Why write? Not for the money. You may hit the big time, some do. Most don’t. So why spend years and years cranking out words to expose what’s inside? And why do so many people choose to write? I’m sure there are plenty of reasons. But keep in mind that writing is more than a job. To be a writer is a way of life that can be lonely at times. But the mighty pen takes you on fascinating journeys and surrounds you with smart, witty people—readers and writers—a cabal of kindness and generosity.
This past weekend, my writing life led me to Bay Breeze Guest House on Mobile Bay, the home of Bill and Becky Jones. I arrived the night before the Gulf Coast Association of Creative Writing Teachers Conference in Fairhope, Alabama, where I was slated to read my blog post, “The Best Education for Writing Memoir.” After giving me a tour and making sure I was settled into a garden cottage, my hosts went to bed upstairs and left me to prowl their downstairs which was filled with a fine collection of books and antiques. I even strolled down a long pier to a dock where I absorbed the sounds of lapping water and gazed at the stars.
One of the reasons I decided to participate in the conference was its setting. I’d been to Fairhope a few years ago and had vowed to return. Another reason was to tame my fear of public speaking. But mostly I wanted to spend time with Kat and Angie, the publishing editors of Rose and Thorn Journal—gal pals I’d befriended on Facebook and Twitter. Kathryn Magendie is the author of three wonderful novels, Tender Graces, Secret Graces, and Sweetie. Angie Ledbetter is revising her first women’s fiction manuscript and dabbles in poetry. But she should add stand-up comic to her repertoire because her sharp wit can curl the tightest lip.
After prowling the premises of Bay Breeze, I settled into a cozy, red upholstered chair in the main house to read and grew sleepy. When I stood up to head to my cottage, I twisted my ankle in mid-step and crashed to the floor.
My ankle swelled immediately, so I untied and removed my sneaker as I swallowed a scream. Embarrassed by my clumsiness, I did not want to waken the Jones’s. I managed to hobble outside to my guest cottage, fill a Ziploc bag with ice, and fall asleep with my foot nestled on a stack of embroidered pillows.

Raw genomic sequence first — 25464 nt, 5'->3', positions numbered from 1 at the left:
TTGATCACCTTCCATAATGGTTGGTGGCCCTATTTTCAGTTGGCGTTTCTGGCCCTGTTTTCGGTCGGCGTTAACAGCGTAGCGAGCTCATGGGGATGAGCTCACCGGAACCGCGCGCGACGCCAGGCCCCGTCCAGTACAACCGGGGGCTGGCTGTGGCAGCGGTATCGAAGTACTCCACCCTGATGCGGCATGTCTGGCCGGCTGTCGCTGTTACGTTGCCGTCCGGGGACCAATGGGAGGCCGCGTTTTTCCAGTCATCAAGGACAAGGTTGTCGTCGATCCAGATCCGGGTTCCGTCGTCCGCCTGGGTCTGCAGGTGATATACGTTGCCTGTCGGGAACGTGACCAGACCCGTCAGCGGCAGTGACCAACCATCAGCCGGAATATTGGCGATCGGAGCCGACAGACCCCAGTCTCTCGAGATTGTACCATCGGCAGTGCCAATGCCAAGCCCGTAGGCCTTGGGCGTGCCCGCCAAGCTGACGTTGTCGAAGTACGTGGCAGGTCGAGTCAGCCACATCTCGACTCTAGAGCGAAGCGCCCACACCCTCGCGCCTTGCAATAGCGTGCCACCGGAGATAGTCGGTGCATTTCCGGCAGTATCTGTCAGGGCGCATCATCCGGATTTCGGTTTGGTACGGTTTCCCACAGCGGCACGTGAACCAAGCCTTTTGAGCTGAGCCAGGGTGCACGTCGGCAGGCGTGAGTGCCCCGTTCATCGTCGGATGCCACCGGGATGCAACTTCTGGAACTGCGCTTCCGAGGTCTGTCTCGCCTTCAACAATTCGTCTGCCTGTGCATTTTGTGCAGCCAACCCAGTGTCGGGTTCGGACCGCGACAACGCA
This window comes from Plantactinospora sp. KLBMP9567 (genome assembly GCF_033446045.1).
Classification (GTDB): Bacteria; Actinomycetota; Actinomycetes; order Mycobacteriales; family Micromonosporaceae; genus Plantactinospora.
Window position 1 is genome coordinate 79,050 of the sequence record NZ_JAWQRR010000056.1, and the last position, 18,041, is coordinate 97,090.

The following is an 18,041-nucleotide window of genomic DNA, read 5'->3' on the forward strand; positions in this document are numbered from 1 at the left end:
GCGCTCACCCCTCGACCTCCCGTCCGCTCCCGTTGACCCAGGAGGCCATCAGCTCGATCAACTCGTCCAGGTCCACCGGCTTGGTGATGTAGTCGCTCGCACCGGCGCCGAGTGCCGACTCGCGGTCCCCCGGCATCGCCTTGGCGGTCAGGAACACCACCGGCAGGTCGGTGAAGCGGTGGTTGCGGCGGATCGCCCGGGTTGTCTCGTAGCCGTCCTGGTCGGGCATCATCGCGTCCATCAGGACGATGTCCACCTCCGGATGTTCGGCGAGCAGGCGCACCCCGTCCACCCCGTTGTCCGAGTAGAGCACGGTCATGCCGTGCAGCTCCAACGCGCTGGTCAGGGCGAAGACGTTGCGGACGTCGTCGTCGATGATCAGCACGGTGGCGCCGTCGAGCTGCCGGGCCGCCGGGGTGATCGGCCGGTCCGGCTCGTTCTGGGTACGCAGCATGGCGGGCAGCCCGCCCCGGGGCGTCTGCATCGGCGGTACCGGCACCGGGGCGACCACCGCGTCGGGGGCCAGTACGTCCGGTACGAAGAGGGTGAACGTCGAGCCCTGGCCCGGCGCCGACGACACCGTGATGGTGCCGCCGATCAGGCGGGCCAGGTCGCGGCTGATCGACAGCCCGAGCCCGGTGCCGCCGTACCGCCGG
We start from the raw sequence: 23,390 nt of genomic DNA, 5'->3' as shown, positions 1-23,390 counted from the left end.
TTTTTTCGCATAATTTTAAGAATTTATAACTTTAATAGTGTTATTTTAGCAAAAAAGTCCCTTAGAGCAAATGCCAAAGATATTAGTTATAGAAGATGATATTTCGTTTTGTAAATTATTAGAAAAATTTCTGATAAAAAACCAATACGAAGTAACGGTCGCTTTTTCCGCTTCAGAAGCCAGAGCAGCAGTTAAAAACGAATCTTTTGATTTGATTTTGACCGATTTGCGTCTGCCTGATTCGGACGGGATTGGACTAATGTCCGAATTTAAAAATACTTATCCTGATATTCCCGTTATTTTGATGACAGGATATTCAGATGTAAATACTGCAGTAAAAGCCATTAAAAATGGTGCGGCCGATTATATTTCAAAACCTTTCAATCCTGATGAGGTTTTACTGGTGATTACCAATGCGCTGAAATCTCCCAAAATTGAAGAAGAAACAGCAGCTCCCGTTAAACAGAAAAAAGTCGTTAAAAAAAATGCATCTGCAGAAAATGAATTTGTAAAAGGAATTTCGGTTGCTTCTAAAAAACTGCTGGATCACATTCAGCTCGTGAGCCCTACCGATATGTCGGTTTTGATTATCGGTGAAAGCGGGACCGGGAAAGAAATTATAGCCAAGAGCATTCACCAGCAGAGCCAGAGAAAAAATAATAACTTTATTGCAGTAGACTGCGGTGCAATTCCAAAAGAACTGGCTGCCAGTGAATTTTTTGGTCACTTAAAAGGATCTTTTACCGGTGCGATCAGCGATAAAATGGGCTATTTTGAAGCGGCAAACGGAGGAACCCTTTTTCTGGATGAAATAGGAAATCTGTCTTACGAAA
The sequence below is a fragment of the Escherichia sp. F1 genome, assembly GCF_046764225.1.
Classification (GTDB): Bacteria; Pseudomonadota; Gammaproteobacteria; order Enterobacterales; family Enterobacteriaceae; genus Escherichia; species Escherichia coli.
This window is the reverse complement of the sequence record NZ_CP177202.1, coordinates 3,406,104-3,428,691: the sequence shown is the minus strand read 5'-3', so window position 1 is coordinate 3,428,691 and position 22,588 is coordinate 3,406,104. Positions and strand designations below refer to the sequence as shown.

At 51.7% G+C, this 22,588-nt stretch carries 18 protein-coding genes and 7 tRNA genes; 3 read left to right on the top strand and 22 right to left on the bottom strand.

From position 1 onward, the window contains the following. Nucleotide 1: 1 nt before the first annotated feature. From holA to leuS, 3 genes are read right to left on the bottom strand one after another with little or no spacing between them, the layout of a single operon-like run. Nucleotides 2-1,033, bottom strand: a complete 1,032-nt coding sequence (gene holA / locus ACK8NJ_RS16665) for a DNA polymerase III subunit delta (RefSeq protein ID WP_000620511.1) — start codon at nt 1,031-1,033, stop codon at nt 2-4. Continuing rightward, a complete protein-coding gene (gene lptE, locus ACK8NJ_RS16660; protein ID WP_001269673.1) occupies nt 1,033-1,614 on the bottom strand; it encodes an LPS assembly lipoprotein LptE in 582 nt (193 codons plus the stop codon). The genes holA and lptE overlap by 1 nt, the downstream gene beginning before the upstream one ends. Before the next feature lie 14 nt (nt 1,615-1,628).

The next morning I awoke to pain and a foot and ankle doubled in size. Unable to drive, I panicked and tried to call Kat and Angie, but they had opted for a remote hideaway with wavering cell phone service. So I called the only person I knew who lived in the small town of Fairhope—Sonny Brewer—the author whose book of collected essays I recommended at the end of the blog post I had planned to read. Not only did he answer on the second ring, he offered to drive me to the conference.
It’s not as if he had nothing better to do. Driving to the event at the University of Alabama’s Baldwin County Campus, Sonny’s cell phone rang constantly. He is a well-known author, a busy family man with children to wrangle, and he’s in the midst of organizing Fairhope Writers’ Colony. Yet he took the time to take care of me, someone he’s only met a couple of times at book events. He even sat beside me at the conference as I read with my foot propped on a chair, then regaled the audience with his own story of how he swayed John Grisham to contribute an essay for his book, Don’t Quit Your Day Job: Acclaimed Authors and the Day Jobs They Quit.
That night the Rose and Thorn gang picked me up for dinner. Two of the journal’s poetry editors, Cynthia Toups and Marilyn Shapley, joined Kat, Angie, and her twin sister, artist Alaine Dibenedetto. We shared appetizers of fried green beans and new friendships sprouted. When Angie humorously pointed out that I’d only eaten one of the greasy appetizers and demanded I eat another, I was reminded that writers are observers and you can’t slip much past one. They will make sure you eat plenty, pick you up when you need a ride, and sit beside you when they sense you are nervous about reading in public.
Why choose to write when it doesn’t guarantee a paycheck? When it means you will spend a great deal of time alone in a room, often in agony over a word choice or worse—a blank page. The writing life is all those things. But it’s also rich in friendships with kind, generous men like Sonny Brewer. And it does guarantee you will more than likely end up in a car after dinner with a smart, witty woman like Angie Ledbetter, who sends you into fits of laughter, which blossoms out of control as you listen to her twin sister in the backseat with Betty Boop lookalike, Kathryn Magendie, as they giggle and snort, giggle and snort.
In the tradition of generosity and kindness I received in Fairhope, and for working so closely, sitting next to me in spirit up in the Ozarks as he edits every one of my blog posts, including the one I read at the conference, I’d like to introduce and thank my first-reader, editor, teacher, and dear friend, the talented poet and playwright—Dave Malone—as he launches his new website. Please visit him here.
If you’re ever lucky enough to visit Fairhope, Alabama, I highly recommend Bay Breeze Guest House on historic Mobile Bay. Be sure to tell Bill and Becky Jones hello for me.